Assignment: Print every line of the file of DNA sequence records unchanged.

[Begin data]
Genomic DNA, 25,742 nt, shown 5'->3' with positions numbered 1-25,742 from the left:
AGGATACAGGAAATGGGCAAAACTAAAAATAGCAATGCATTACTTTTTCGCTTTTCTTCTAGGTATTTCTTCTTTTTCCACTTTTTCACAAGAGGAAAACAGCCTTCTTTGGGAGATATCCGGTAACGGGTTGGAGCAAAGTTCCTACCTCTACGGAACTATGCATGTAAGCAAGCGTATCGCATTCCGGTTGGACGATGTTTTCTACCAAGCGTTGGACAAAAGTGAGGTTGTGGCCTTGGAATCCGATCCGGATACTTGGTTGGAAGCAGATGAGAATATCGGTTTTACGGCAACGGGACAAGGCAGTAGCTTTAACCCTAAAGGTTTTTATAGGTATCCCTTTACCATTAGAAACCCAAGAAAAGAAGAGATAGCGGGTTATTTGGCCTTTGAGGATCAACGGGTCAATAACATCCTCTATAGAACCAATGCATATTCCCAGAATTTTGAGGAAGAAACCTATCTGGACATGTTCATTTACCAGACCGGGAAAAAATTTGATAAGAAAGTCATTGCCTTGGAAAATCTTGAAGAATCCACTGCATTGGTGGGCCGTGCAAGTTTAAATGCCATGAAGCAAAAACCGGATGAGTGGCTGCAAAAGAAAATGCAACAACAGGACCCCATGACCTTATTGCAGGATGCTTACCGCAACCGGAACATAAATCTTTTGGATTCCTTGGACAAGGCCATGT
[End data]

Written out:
Genomic DNA, 25,742 nt, shown 5'->3' with positions numbered 1-25,742 from the left:
AGGATACAGGAAATGGGCAAAACTAAAAATAGCAATGCATTACTTTTTCGCTTTTCTTCTAGGTATTTCTTCTTTTTCCACTTTTTCACAAGAGGAAAACAGCCTTCTTTGGGAGATATCCGGTAACGGGTTGGAGCAAAGTTCCTACCTCTACGGAACTATGCATGTAAGCAAGCGTATCGCATTCCGGTTGGACGATGTTTTCTACCAAGCGTTGGACAAAAGTGAGGTTGTGGCCTTGGAATCCGATCCGGATACTTGGTTGGAAGCAGATGAGAATATCGGTTTTACGGCAACGGGACAAGGCAGTAGCTTTAACCCTAAAGGTTTTTATAGGTATCCCTTTACCATTAGAAACCCAAGAAAAGAAGAGATAGCGGGTTATTTGGCCTTTGAGGATCAACGGGTCAATAACATCCTCTATAGAACCAATGCATATTCCCAGAATTTTGAGGAAGAAACCTATCTGGACATGTTCATTTACCAGACCGGGAAAAAATTTGATAAGAAAGTCATTGCCTTGGAAAATCTTGAAGAATCCACTGCATTGGTGGGCCGTGCAAGTTTAAATGCCATGAAGCAAAAACCGGATGAGTGGCTGCAAAAGAAAATGCAACAACAGGACCCCATGACCTTATTGCAGGATGCTTACCGCAACCGGAACATAAATCTTTTGGATTCCTTGGACAAGGCCATGT